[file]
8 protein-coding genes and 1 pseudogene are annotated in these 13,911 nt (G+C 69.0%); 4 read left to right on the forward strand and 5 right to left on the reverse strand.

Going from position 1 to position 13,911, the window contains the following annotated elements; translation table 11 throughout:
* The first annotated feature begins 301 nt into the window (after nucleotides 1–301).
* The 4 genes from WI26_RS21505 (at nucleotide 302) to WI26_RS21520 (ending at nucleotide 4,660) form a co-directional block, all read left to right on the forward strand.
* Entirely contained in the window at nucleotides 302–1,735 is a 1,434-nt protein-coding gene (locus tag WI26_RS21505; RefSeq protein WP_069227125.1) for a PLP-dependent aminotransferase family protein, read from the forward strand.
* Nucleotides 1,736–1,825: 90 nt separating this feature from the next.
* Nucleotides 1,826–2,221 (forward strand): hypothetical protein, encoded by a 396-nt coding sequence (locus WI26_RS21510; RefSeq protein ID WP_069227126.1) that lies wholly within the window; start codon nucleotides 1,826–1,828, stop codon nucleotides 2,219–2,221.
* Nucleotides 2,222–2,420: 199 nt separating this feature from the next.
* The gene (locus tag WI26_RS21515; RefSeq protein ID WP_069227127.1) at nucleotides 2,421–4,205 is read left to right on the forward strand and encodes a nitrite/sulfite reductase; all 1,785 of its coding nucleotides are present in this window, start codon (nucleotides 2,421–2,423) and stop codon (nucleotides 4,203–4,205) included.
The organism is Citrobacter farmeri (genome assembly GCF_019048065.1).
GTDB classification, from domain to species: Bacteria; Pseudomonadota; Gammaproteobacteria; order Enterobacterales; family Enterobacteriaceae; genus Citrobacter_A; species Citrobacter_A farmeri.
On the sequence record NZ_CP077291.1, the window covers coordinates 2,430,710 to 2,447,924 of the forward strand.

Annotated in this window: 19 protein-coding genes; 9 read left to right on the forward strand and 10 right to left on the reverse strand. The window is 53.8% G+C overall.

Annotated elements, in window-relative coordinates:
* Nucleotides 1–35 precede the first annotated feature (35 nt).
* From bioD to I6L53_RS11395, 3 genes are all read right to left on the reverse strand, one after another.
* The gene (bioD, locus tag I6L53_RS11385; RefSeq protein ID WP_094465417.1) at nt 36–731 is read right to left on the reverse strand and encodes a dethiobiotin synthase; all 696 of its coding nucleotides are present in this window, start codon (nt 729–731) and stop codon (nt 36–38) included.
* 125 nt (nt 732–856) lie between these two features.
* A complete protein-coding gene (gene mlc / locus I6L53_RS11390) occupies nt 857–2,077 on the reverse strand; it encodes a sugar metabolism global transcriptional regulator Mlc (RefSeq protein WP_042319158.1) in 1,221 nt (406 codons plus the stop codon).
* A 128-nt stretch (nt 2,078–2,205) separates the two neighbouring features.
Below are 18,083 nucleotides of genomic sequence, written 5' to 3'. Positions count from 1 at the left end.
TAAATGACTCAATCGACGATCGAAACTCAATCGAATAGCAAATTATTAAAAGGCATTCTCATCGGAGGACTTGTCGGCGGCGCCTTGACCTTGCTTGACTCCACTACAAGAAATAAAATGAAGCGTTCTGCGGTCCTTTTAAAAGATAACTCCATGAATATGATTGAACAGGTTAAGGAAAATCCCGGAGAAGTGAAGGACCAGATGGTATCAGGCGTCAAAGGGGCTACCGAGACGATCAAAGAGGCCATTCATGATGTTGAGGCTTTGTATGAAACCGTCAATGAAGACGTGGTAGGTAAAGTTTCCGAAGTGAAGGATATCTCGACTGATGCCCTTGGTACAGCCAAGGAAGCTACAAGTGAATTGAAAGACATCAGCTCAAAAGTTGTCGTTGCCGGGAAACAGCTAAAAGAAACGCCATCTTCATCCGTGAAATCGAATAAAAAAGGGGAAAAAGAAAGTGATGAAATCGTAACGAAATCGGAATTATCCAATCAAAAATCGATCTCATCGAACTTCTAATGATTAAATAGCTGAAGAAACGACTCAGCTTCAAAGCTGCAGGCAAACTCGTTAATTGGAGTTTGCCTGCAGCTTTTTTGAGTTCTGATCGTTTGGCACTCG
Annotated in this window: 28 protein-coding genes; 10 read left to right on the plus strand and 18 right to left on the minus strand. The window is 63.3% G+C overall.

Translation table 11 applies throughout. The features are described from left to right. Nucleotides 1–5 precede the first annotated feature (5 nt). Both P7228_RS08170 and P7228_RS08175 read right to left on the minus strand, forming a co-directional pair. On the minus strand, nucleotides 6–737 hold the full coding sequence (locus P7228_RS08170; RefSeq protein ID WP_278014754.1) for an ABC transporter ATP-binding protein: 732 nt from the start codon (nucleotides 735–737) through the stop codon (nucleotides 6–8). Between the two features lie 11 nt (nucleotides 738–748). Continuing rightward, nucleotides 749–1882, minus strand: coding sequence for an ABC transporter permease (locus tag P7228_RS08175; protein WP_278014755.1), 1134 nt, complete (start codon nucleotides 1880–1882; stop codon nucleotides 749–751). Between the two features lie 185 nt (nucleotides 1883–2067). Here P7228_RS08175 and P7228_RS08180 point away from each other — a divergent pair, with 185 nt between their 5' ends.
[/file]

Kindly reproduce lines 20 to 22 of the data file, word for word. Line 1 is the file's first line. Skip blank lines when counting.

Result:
* A 128-nt stretch (nt 2,078–2,205) separates the two neighbouring features.
Below are 18,083 nucleotides of genomic sequence, written 5' to 3'. Positions count from 1 at the left end.
TAAATGACTCAATCGACGATCGAAACTCAATCGAATAGCAAATTATTAAAAGGCATTCTCATCGGAGGACTTGTCGGCGGCGCCTTGACCTTGCTTGACTCCACTACAAGAAATAAAATGAAGCGTTCTGCGGTCCTTTTAAAAGATAACTCCATGAATATGATTGAACAGGTTAAGGAAAATCCCGGAGAAGTGAAGGACCAGATGGTATCAGGCGTCAAAGGGGCTACCGAGACGATCAAAGAGGCCATTCATGATGTTGAGGCTTTGTATGAAACCGTCAATGAAGACGTGGTAGGTAAAGTTTCCGAAGTGAAGGATATCTCGACTGATGCCCTTGGTACAGCCAAGGAAGCTACAAGTGAATTGAAAGACATCAGCTCAAAAGTTGTCGTTGCCGGGAAACAGCTAAAAGAAACGCCATCTTCATCCGTGAAATCGAATAAAAAAGGGGAAAAAGAAAGTGATGAAATCGTAACGAAATCGGAATTATCCAATCAAAAATCGATCTCATCGAACTTCTAATGATTAAATAGCTGAAGAAACGACTCAGCTTCAAAGCTGCAGGCAAACTCGTTAATTGGAGTTTGCCTGCAGCTTTTTTGAGTTCTGATCGTTTGGCACTCG